What’s the Symbolism in Your life?

Comment to enter my #giveaway!

When I was a young summer bride, newly arrived in Colorado with my cowboy, our first home was in Greely—feedlot capital of the world. Locals called the beefy fragrance permeating the shady streets and college campus “the smell of money.” But it wasn’t long before I discovered another perfume I much preferred: lilacs.

The bushes were everywhere. They bordered old homesteads, often growing tall enough to serve as windbreaks for farmhouses. They grew in city yards and along country lanes, and I quickly equated my new home with the beauty and perfume of the purple, white, or lavender blossoms.

The flowers said “Colorado” to me, and became a visual representation of my new life. Branding Wrangler's Heart_2

In many of my historical novels set in the Rocky Mountain state, I’ve scattered lilacs in some form—a bush in the background, or a bouquet of the fragrant blossoms on a table. Last year’s spring release, Branding the Wrangler’s Heart, showcased lilacs by the ranch house door.

Recently, I put the final touches on a manuscript set to release from Barbour Publishing in 2016—The Wrangler’s Woman. Sure enough, lilacs managed to slip into the tale.

But best of all, I have two young bushes behind my own home, and I delight in their spring color. Symbolism is important in stories, and for me, the lilacs of my Western romances symbolize my own young romance that grew into an enduring, life-long love.

Do you have symbols in your life that bring to mind an important moment or a loved one? If so, I’d love to hear about them. And when you leave a comment, you’ll be entered in a drawing for an e-copy of Branding the Wrangler’s Heart.


20 thoughts on “What’s the Symbolism in Your life?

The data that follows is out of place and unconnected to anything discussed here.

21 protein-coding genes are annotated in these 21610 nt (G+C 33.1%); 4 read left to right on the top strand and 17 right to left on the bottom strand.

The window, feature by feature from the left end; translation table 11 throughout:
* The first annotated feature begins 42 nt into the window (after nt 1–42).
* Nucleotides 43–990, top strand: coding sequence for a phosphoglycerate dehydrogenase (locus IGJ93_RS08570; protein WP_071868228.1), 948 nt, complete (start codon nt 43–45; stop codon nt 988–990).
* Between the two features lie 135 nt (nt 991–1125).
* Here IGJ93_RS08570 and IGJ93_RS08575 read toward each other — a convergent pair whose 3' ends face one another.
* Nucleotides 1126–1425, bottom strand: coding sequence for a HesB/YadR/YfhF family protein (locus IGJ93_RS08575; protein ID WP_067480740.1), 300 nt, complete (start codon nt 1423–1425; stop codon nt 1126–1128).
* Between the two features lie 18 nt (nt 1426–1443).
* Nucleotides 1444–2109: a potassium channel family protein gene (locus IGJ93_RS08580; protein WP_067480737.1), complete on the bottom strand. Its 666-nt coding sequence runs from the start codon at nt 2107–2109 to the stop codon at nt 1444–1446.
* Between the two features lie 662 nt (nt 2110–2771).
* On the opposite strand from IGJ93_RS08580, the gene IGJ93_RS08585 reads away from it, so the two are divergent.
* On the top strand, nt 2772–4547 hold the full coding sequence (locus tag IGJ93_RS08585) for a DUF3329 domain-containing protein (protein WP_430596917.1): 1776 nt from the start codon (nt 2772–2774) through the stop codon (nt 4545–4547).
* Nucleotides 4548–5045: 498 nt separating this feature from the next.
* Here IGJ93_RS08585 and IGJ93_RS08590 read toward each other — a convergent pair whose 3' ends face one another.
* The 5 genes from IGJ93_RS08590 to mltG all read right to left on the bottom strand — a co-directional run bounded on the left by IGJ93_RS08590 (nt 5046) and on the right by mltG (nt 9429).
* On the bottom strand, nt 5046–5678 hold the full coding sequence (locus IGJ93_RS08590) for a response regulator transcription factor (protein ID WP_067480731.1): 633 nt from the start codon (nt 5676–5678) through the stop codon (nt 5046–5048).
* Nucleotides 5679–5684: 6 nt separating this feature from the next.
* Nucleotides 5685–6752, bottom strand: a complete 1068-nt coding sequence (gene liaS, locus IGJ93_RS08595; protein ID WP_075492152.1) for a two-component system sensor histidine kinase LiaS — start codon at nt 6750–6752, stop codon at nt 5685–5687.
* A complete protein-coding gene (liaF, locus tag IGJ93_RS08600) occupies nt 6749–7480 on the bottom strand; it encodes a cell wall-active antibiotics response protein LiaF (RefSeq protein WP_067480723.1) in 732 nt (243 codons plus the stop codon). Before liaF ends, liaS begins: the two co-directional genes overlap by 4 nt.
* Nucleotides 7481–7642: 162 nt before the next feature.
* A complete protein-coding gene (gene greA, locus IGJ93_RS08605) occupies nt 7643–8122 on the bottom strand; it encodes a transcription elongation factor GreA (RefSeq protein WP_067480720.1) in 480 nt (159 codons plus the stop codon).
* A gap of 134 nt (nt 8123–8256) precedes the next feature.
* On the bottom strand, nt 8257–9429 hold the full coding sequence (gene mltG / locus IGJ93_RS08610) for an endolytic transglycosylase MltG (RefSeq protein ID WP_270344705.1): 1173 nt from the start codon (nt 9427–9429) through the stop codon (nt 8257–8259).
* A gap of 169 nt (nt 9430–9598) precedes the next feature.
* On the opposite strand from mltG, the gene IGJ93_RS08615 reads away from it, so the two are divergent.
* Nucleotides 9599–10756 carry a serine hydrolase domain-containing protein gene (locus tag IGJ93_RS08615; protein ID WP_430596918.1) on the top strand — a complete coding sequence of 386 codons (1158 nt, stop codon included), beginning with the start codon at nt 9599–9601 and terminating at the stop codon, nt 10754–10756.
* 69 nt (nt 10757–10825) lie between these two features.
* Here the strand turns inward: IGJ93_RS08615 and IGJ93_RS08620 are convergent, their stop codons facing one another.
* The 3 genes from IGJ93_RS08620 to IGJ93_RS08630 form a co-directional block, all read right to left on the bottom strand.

1. Mine is mountains. They symbolize God, strength, permanence, power, I don’t think I could live away from them.

    1. davalynn

      I so relate to that, Norma. So often I “lift my eyes to the hills.”

  2. Mine is the ocean. I see the power of God and the calm of the Spirit.

    1. davalynn

      Oh, yes, Penny. My work-in-progress is set on the California coast. The sea has such a way of mirroring our emotions and reminding us of our amazing God – all at the same time!

  3. Rhea Sawyer

    I find the symbolism in my life is captured on Roads Least Traveled. I see old abandoned towns where homes were once filled with family full love and laughter, memories of generations past. I guess those old homes are a symbol to me. I love those old homes with big front porches and swings, and large kitchens where loved ones sat around the table talking and listening to one another, and giving thanks for their blessed lives.

    1. davalynn

      Entire stories there, Rhea. I imagine you capturing some of that with your camera.

  4. Old gas pumps, corn fields and small towns filled with Victorian homes bring back memories of growing up in Iowa. They remind me of good times with my relatives who were so special to me.

    1. davalynn